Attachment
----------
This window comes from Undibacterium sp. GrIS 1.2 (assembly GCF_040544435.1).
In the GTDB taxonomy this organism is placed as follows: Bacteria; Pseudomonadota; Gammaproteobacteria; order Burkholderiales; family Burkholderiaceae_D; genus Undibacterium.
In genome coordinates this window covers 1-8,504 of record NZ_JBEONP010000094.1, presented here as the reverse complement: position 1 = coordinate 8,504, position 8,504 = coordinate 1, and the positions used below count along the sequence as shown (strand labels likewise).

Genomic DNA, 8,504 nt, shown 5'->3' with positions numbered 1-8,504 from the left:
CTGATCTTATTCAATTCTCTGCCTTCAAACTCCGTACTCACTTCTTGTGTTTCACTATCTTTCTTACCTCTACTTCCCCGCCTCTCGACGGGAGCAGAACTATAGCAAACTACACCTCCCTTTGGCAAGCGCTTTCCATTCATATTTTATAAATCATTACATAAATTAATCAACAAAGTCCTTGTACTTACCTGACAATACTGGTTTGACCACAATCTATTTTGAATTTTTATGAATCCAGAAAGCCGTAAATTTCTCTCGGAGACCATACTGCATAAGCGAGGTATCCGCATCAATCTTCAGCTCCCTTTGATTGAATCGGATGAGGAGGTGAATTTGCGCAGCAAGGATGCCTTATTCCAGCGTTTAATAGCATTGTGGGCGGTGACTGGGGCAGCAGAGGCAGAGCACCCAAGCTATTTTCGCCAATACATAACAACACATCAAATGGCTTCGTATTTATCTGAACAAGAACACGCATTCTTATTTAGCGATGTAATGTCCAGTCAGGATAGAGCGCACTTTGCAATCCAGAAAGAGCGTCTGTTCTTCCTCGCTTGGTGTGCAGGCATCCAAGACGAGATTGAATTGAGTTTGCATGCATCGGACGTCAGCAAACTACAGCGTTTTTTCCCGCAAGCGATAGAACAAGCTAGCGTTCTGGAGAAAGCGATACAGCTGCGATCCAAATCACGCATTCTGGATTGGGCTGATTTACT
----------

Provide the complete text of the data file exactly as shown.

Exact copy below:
This window comes from Undibacterium sp. GrIS 1.2 (assembly GCF_040544435.1).
In the GTDB taxonomy this organism is placed as follows: Bacteria; Pseudomonadota; Gammaproteobacteria; order Burkholderiales; family Burkholderiaceae_D; genus Undibacterium.
In genome coordinates this window covers 1-8,504 of record NZ_JBEONP010000094.1, presented here as the reverse complement: position 1 = coordinate 8,504, position 8,504 = coordinate 1, and the positions used below count along the sequence as shown (strand labels likewise).

Genomic DNA, 8,504 nt, shown 5'->3' with positions numbered 1-8,504 from the left:
CTGATCTTATTCAATTCTCTGCCTTCAAACTCCGTACTCACTTCTTGTGTTTCACTATCTTTCTTACCTCTACTTCCCCGCCTCTCGACGGGAGCAGAACTATAGCAAACTACACCTCCCTTTGGCAAGCGCTTTCCATTCATATTTTATAAATCATTACATAAATTAATCAACAAAGTCCTTGTACTTACCTGACAATACTGGTTTGACCACAATCTATTTTGAATTTTTATGAATCCAGAAAGCCGTAAATTTCTCTCGGAGACCATACTGCATAAGCGAGGTATCCGCATCAATCTTCAGCTCCCTTTGATTGAATCGGATGAGGAGGTGAATTTGCGCAGCAAGGATGCCTTATTCCAGCGTTTAATAGCATTGTGGGCGGTGACTGGGGCAGCAGAGGCAGAGCACCCAAGCTATTTTCGCCAATACATAACAACACATCAAATGGCTTCGTATTTATCTGAACAAGAACACGCATTCTTATTTAGCGATGTAATGTCCAGTCAGGATAGAGCGCACTTTGCAATCCAGAAAGAGCGTCTGTTCTTCCTCGCTTGGTGTGCAGGCATCCAAGACGAGATTGAATTGAGTTTGCATGCATCGGACGTCAGCAAACTACAGCGTTTTTTCCCGCAAGCGATAGAACAAGCTAGCGTTCTGGAGAAAGCGATACAGCTGCGATCCAAATCACGCATTCTGGATTGGGCTGATTTACT